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How successful was Alexander II in transforming Russian Society

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Introduction

How successful were Alexander II's reforms in transforming Russian Society? Despite being donned 'The Great Reformer' by various historians, there are two sides to the opinion of Alexander II. Although he emancipated the serfs, brought about military, government, judicial, educational, censorship, economic and church reforms, society was unsatisfied. E. Radzinsky, author of 'Alexander II: The Last Great Tsar' suggested that he was 'two-headed', with one head for reform, the other for the past, which may be proven in his retracting of reforms due to fear of how much power the people of Russia were acquiring, yet in terms of transforming society, through change and modernising, he was successful. In 1861, just 6 years after coming to power, Alexander II emancipated the serfs. Such an action was revolutionary, yet he was not without his reasons. He assured a group of Moscow noblemen that "it is better to abolish serfdom from above than to wait for the time when it will begin to abolish itself from below". The Ukase meant serfs were free men, they could marry, create businesses, have rights and own property without need of approval from the landowner who previously owned them. They could keep the land they previously farmed and the landlords received compensation from the loss of land. This was a huge undertaking, to completely change the Russian system of serfdom, and it brought about enterprise and the seeds of modernisation. ...read more.

Middle

Mikhail von Reutern, the Minister of Finance from 1862 - 1878 ensured there were taxes, budgets and a watch on government spending. Tax-farming was abolished, whilst banks were allowed credit facilities. Subsidies were spread to encourage the creation of railways and foreign investment in Russia was encouraged. The mining and cotton industries also thrived and national growth did too. This was a big step towards modernisation, exports meant industry and railways meant transport, which also assisted the moving of modern military weapons and soldiers, Russia was moving forward. Ttaxation was fairer now, and that idea of equality spread to the judicial system. In 1864, Dmitrii Zamyatnin modelled a new system on western ideas. There were different types of courts, Volost courts to deal with emancipation, minor offences and the like, with judges who were elected unbiased peasants. The judges were paid more, which meant there was less corruption in the system, and careers in law began to emerge with the greater education system. Open courts meant the public could view sentencing and be deterred from crime, and the press were free to document court cases. Surprisingly, the issue that triggered many reforms such as economic and the emancipation due to the shame in Crimea was the last to be brought about. The military reforms began in 1874, a while after the defeat.. ...read more.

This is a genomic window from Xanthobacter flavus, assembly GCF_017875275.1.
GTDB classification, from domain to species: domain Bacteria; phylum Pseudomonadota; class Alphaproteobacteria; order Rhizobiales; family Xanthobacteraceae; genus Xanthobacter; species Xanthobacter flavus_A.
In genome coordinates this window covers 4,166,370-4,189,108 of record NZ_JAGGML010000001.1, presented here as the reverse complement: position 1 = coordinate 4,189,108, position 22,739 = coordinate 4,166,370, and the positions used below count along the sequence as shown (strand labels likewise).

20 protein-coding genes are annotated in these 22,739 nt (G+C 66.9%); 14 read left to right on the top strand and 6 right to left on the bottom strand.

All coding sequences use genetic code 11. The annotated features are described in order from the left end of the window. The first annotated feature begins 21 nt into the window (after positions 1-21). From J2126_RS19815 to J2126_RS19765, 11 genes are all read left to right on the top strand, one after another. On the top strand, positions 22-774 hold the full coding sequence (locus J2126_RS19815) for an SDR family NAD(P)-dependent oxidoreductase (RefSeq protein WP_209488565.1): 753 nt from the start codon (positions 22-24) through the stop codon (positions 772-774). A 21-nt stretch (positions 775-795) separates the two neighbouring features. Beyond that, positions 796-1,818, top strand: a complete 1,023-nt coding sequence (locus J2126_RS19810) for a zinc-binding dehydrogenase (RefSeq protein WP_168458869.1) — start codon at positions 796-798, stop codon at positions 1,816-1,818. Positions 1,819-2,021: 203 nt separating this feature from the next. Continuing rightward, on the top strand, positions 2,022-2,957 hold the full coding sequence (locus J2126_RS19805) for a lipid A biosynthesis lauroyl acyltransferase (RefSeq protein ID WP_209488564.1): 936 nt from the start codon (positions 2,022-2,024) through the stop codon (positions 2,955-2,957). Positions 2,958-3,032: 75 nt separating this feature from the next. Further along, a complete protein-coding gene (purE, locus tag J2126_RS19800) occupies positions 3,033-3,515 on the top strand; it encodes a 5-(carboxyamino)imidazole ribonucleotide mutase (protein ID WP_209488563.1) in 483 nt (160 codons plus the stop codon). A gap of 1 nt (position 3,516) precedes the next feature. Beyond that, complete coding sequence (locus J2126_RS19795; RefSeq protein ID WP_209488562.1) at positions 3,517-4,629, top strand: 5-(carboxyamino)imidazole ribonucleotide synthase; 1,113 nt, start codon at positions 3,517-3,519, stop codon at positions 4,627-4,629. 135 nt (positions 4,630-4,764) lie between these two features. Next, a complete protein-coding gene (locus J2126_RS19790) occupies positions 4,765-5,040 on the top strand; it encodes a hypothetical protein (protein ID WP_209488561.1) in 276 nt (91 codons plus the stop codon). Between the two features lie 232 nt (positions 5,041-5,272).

Conclusion

The Ministry of Internal Affairs also still held the right to fine and prevent some publications in the media. The Military reforms were not without drawbacks either. Illiterate peasants (of which there were still vast numbers, despite the spread of education) could not benefit from the new training, and officers were still largely the product of nepotism. The army was still in essence peasant conscription and despite the railways, supply was far from perfect, as the trains were slow to develop and spread. Alexander II, the man with whom Queen Victoria herself fell in love with, the 'tsar liberator' and the man who transformed a system that had not changed for 300 years was certainly 'the great reformer'. He revolutionised almost every aspect of Russian society, and despite the fact that it may not have lasted, he still managed to begin modernisation for Russia. He could never satisfy the whole country. Before his death, there were many attempts on his life, and many were close. But he brought about greater equality, rights and hope. He showed the Russian people that change was possible, and strengthened the economy. Even though he grew scared of the nationwide liberation, the Loris-Melikov constitution is proof enough that he didn't want the country to stay oppressed. Even on the day he was killed, he tried to transform Russia. ?? ?? ?? ?? ISABELLE NICOL - 6PSS - HISTORY September 24, 2011 1 ...read more.

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